I had them sussed. All day every day, kids in Selcuk are on the look out for tourists, cheerfully trying to guide them into their uncle's carpet shop whilst reciting well-worn patter about girlfriends in London (or Sydney, Auckland or Cape Town depending on your nationality). Indeed, most of the hassle you receive in Selcuk, a town halfway down the western Aegean coast of Turkey, is harmless - even endearing. It gives you a taste of the present as you come here to look at the past - the Temple of Artemis, the Basilica of Saint John. And, of course, a short walk away is the ancient city of Ephesus.
I was taking an evening tour of Selcuk, filling in time before I caught a night coach back to Istanbul. As I walked along the streets, reflecting on what I had seen, I couldn't help but think that the most impressive thing was Ephesus and the theatre there. It's the first ruin you see and it takes your breath away. This was the place where Saint Paul was invited to preach in the middle part of the 1st century. Thirty five thousand people were packed in - just waiting to be converted. Instead, a riot ensued and Saint Paul was promptly banished from the city.
It was a local Ephesian, Demetrius the jeweller, who incited the riot. He was worried about loss of income since he made statuettes of Artemis, the goddess of fertility (legend has it that in 17,000 BC a meteorite landed - in springtime and in the shape of a woman. From then on she was worshipped under various names and the Ephesus Artemis was the final extension of that cult before the onset of Christianity). Needless to say, as the theatre rises before you like a towering stone fan of epic proportions, it's not improbable to imagine that 35,000 Ephesians baying for your blood could be quite intimidating.
In Ephesus you can let your imagination run riot. The ruins are in a remarkably good state of repair and echo the prosperity of its past. It was Lysimachos, a general to Alexander the Great in the 4th century BC, who founded the city on its present site. It went on to become the capital of the province of Asia during the Roman period, only to fizzle out in the 5th century AD due to Arab raids, the closure of its harbour, and the coming of Christianity.
Two streets, Marble Street and Curetes Street, bumpy, uneven and lined with columns, lead you to the Library of Celcus. Built by Tiberius Julius Aquila as a tribute to his father Celcus Polemaeanus (60-114 AD), once the governor of the province of Asia, the 16-pillared facade impressed me beyond belief. In fact there's a bit of architectural sorcery to make it appear bigger than it is (it's to do with the size of the pillars). Hence the interior (once a three-storey affair) didn't quite come up to expectations.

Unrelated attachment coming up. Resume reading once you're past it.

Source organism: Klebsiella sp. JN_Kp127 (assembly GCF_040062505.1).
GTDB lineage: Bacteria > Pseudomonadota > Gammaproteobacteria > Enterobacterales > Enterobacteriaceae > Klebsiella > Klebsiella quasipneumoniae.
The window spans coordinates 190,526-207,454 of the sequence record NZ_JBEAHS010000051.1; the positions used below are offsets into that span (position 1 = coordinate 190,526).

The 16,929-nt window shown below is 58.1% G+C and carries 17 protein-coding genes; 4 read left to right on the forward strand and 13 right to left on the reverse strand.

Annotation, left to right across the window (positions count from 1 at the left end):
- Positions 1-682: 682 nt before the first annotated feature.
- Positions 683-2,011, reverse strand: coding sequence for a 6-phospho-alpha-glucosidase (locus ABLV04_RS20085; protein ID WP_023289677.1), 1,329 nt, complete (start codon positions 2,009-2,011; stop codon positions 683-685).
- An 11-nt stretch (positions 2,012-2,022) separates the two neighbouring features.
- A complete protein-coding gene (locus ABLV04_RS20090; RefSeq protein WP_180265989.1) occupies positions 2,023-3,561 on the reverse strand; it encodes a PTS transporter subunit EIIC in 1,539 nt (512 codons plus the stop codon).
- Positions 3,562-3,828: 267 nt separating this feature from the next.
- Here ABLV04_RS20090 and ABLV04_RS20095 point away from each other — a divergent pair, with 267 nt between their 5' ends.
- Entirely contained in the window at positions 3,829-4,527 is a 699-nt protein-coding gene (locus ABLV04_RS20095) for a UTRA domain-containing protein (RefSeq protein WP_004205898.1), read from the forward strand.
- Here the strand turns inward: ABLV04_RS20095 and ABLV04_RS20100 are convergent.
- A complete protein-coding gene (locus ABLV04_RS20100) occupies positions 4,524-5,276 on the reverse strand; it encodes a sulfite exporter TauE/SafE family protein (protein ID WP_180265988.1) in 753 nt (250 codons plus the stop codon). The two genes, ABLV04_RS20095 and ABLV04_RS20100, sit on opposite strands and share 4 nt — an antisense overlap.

The privileged Ephesians, who lived close by in terrace houses complete with mosaics and frescos, must have relished such exquisite surroundings (the under-privileged, meanwhile, probably just slunk around in squalor). From the Library you can walk on for at least another quarter of a mile, admiring ruins that seem wedged in on either side of your path. That is if you can negotiate your way through hordes of Japanese tour groups and their cameras. But press on and you get to the large, grassy sprawl of the State Agora and Odeon, once the city's centre of administration.
I felt I could have returned to explore this place time and time again. However, it's also important to apportion at least a day to the sites of Selcuk. The museum has an excellent display of Ephesian remains (including two Artemis statues) and gives an entertaining insight to the city as it was in its prime. Then, there is the Temple of Artemis herself, a low-key affair where one lone re-erected column stands among a series of broken ones. A few cows and sheep graze beyond and you find it difficult to conjure up a vision of the place in its heyday in the 1st century AD, when the temple probably had a total of 127 marble columns.
Much more impressive is the Basilica of Saint John situated high on the Hill of Ayasoluk. Built in the 6th century by the Emperor Justinian, it was conceived as a mark of respect to the saint who, it is said, accompanied the Virgin Mary to Ephesus shortly after the death of Christ. Originally, it would have contained six 95-feet high cupolas over the main aisle and, if completely rebuilt, would be the seventh largest cathedral in the world. The restoration work that has taken place means that the impressive sprawl of red-bricked walls and pillared arches are all in first-class condition.
Perhaps Saint John, lying buried in a marble tomb to the far right of the entry point, would have been a little critical of the man I saw leaning back on one of the walls and lazily staring into space. He might even have had some spiritual advice for the boy who approached me later on that evening as I left the mosque and crossed back over the bridge. There was a faint smell of cigarettes on his breath as he took a "newly dug" Roman coin from his pocket. Little did he know that I had been offered another five during my visit. Then he told me about his girlfriend in London and suggested we visit his uncle's carpet shop. It wasn't hard to say no. I had heard it all before.Reuse content